• Relative Advantage at the Los Angeles County Fire Department

    A Los Angeles Times investigation uncovered a broad pattern of nepotism and cheating in the hiring of Los Angeles County firefighters, findings that prompted immediate reforms in the agency and an ongoing investigation into possible wrongdoing by employees. Although hiring for the highly coveted jobs is supposed to be based solely on merit – and 95% of applicants are rejected – The Times found that the Fire Department employed an improbably large number of sons and other relatives of current and former firefighters. It also found that relatives had ready access to confidential questions and answers for job interviews. In addition, the story disclosed that the son of a high-ranking department official was hired despite failing 13 of 14 exams on EMT work, a critical part of the job. The story included a digital presentation of the findings.
  • Product of Mexico

    Americans have grown accustomed to year-round supplies of fresh, affordable fruit and vegetables. “Product of Mexico,” a four-part Los Angeles Times series, made vividly clear the human costs of this abundance. The 18-month investigation found that many farm laborers at Mexican export farms are essentially trapped for months at a time in rat-infested camps, often without beds and sometimes without functioning toilets or a reliable water supply. Those who seek to escape have to contend with guards, barbed-wire fences and threats of violence. Major U.S. companies have done little to enforce social responsibility guidelines that call for basic worker protections such as clean housing and fair pay practices.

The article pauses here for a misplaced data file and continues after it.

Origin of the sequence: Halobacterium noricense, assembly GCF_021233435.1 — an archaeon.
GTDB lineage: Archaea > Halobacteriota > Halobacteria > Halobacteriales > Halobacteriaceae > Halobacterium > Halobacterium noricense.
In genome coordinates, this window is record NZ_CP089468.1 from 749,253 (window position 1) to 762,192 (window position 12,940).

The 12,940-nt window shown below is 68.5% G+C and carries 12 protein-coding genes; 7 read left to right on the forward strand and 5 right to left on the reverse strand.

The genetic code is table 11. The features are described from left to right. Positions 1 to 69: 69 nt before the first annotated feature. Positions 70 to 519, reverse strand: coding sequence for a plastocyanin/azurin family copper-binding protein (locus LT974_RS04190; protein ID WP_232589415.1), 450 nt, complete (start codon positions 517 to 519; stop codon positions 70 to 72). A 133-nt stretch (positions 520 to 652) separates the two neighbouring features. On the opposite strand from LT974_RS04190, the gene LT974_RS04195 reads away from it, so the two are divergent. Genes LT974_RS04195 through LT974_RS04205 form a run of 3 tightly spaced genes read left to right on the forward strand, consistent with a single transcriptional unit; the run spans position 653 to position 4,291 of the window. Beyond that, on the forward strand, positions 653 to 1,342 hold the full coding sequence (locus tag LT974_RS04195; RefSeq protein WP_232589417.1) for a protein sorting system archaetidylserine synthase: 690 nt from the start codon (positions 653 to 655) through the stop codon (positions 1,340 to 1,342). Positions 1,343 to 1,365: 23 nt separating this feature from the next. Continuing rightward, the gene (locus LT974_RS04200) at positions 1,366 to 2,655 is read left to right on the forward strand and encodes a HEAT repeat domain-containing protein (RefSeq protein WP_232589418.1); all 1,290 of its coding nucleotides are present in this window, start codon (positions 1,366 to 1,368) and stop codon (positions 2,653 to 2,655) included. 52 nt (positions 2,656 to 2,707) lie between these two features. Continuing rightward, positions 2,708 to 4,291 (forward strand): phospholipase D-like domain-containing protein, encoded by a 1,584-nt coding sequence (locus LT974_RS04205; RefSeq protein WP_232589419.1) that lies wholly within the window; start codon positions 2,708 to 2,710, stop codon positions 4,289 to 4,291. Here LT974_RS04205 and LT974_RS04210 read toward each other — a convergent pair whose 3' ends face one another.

• LA Schools iPad Debacle

    The Los Angeles Unified School District is home to the largest school technology expansion in the country. KPCC sifted through more than a thousand district emails and found close ties between technology executives and the superintendent and his staff, calling into question whether the bidding process was fair. After the stories aired and were published on our website, the superintendent canceled the contract, then resigned. The FBI is currently investigating the bidding process.
  • L.A.'s Earthquake Risks

    The Los Angeles Times’ look at earthquake safety exposes how spotty mapping of faults, substandard construction and uneven regulation make hundreds of buildings in Southern California susceptible to collapse.
  • Lifting a Cloak of Secrecy

    The Los Angeles Times and Californians Aware waged a successful, year-long battle to pry loose public records surrounding the fate of the taxpayer-owned L.A. Memorial Coliseum.